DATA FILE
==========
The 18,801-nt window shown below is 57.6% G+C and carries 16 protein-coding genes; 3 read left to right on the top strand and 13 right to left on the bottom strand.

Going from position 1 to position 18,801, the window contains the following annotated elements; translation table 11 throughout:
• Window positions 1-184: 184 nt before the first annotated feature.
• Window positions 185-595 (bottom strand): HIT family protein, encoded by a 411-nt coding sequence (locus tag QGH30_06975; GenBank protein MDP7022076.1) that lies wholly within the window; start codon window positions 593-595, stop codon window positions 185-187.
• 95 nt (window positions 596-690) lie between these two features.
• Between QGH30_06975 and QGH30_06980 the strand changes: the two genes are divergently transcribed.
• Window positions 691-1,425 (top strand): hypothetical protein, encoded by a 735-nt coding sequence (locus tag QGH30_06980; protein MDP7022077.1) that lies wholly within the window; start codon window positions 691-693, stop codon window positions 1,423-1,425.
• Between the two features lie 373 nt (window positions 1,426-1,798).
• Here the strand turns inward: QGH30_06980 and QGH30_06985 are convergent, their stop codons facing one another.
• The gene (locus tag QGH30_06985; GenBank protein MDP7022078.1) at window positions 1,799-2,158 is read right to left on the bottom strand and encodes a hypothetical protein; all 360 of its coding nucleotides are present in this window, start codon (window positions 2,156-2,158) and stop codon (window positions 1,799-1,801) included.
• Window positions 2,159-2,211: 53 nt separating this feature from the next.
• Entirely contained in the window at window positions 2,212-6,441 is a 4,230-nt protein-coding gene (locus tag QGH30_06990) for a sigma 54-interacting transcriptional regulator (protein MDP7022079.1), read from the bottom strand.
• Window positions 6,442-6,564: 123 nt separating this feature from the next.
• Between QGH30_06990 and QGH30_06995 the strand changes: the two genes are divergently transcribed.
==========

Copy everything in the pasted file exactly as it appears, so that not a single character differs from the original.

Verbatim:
The 18,801-nt window shown below is 57.6% G+C and carries 16 protein-coding genes; 3 read left to right on the top strand and 13 right to left on the bottom strand.

Going from position 1 to position 18,801, the window contains the following annotated elements; translation table 11 throughout:
• Window positions 1-184: 184 nt before the first annotated feature.
• Window positions 185-595 (bottom strand): HIT family protein, encoded by a 411-nt coding sequence (locus tag QGH30_06975; GenBank protein MDP7022076.1) that lies wholly within the window; start codon window positions 593-595, stop codon window positions 185-187.
• 95 nt (window positions 596-690) lie between these two features.
• Between QGH30_06975 and QGH30_06980 the strand changes: the two genes are divergently transcribed.
• Window positions 691-1,425 (top strand): hypothetical protein, encoded by a 735-nt coding sequence (locus tag QGH30_06980; protein MDP7022077.1) that lies wholly within the window; start codon window positions 691-693, stop codon window positions 1,423-1,425.
• Between the two features lie 373 nt (window positions 1,426-1,798).
• Here the strand turns inward: QGH30_06980 and QGH30_06985 are convergent, their stop codons facing one another.
• The gene (locus tag QGH30_06985; GenBank protein MDP7022078.1) at window positions 1,799-2,158 is read right to left on the bottom strand and encodes a hypothetical protein; all 360 of its coding nucleotides are present in this window, start codon (window positions 2,156-2,158) and stop codon (window positions 1,799-1,801) included.
• Window positions 2,159-2,211: 53 nt separating this feature from the next.
• Entirely contained in the window at window positions 2,212-6,441 is a 4,230-nt protein-coding gene (locus tag QGH30_06990) for a sigma 54-interacting transcriptional regulator (protein MDP7022079.1), read from the bottom strand.
• Window positions 6,442-6,564: 123 nt separating this feature from the next.
• Between QGH30_06990 and QGH30_06995 the strand changes: the two genes are divergently transcribed.